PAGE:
June 11, 1977 - The Belmont Stakes wasn't Seattle Slew's finest race. But it was the race that put Slew into the history books.
The 2-5 favorite arrived in the paddock six minutes late, nine minutes before it was time to leave for the track instead of the customary 15 minutes in which to be saddled and prepared for action. But once the gates opened for the race, Slew was on time, quickly taking command.
Leading all the way in the field of eight, Slew went unchallenged. With 20 yards to go, his jockey, Jean Cruguet, stood up in the stirrups, raised his right arm over his head, and jubilantly waved his whip to the crowd of more than 70,000 in a victory salute. Slew finished four lengths ahead of runner-up Run Dusty Dusty Run and covered the mile and a half in 2:29 3/5 over what was officially labeled a muddy track, though the strip was actually wet-fast. He earned $109,080 of the $181,800 purse.
In winning his ninth race without a defeat, Slew become the 10th horse to gain the Triple Crown, but the first to record the accomplishment without ever losing. By comparison, Secretariat had lost three times when he won the Triple Crown four years earlier.
Odds 'n' EndsSeattle Slew's father Bold Reasoning, who had won 8-of-12 races, commanded $5,000 to breed with My Charmer.
Jim Hill wanted to buy Seattle Slew because he noticed that the thoroughbred had solid, heavy bones. This would enable the horse, he thought, to remain healthy galloping at speeds of close to 40 miles an hour throughout the two-year-old season without developing bucked shins and other injuries.
Seattle Slew went to Saratoga in the summer of 1976 for his first race, which never materialized because the horse suffered an injury to his leg. Still, that's where Jean Cruguet expressed interest in riding Slew.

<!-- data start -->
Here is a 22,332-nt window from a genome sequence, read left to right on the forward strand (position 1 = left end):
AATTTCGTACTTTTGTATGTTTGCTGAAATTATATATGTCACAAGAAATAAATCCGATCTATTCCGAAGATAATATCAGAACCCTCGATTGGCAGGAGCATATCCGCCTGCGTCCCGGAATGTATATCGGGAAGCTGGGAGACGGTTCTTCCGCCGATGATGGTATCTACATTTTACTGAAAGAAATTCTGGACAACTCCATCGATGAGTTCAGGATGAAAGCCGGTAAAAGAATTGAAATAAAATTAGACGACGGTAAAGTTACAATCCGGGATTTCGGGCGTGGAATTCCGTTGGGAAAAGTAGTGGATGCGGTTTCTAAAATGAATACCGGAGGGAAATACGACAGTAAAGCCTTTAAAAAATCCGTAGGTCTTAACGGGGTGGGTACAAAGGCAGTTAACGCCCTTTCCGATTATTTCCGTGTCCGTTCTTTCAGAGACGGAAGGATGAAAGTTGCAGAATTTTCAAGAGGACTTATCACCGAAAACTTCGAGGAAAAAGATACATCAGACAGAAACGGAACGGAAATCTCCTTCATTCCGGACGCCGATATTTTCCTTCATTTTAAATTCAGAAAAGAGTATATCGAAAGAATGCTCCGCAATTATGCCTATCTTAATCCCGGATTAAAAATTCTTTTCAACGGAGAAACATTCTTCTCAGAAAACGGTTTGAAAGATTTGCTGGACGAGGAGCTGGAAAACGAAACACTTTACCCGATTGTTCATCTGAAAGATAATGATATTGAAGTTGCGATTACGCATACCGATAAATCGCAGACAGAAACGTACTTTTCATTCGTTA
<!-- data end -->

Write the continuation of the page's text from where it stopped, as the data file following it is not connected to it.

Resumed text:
In the Champagne Stakes, a prestigious competition for two-year-olds, Slew easily beat For the Moment, who had won 4-of-6 races.
Despite being undefeated going into the 1977 Kentucky Derby, Seattle Slew had his share of detractors. Many said that he was a short horse, meaning he didn't have the endurance to win the Derby's mile and a quarter.
The negativity didn't stop people from betting on the Slew. One million dollars was bet on Seattle Slew at the Derby; that was more than on any horse in the previous 102 derbies.
Even after winning the Derby, Slew hadn't yet wowed the media. His critics compared the large-bodied Seattle Slew to the sleek Secretariat, the 1973 Triple Crown winner.
In the three races Seattle Slew lost, he came in second twice and fourth.
In his 17 races, Seattle Slew went off at better than even money 14 times.
The highest payoff on him for winning was his first race when he returned $7.20.
One of Seattle Slew's trademarks was a headpiece he wore when he went to the track for a gallop or race. Shaped like an inverted Y, the device was designed to keep a horse's tongue under the bit.
His first crop at stud included Landaluce, who won the 1982 Hollywood Lassie Stakes by 21 lengths in 1:08, the fastest time ever recorded by a two-year-old at Hollywood Park. Landaluce, though, died that fall of a bacterial infection.
In 1985, a half-brother to Seattle Slew, Seattle Dancer, was sold for a record price of $13.1 million at the Keeneland July yearling sale.
A.P. Indy, a Seattle Slew offspring, was Horse of the Year in 1992 and commanded a six-figure stud fee.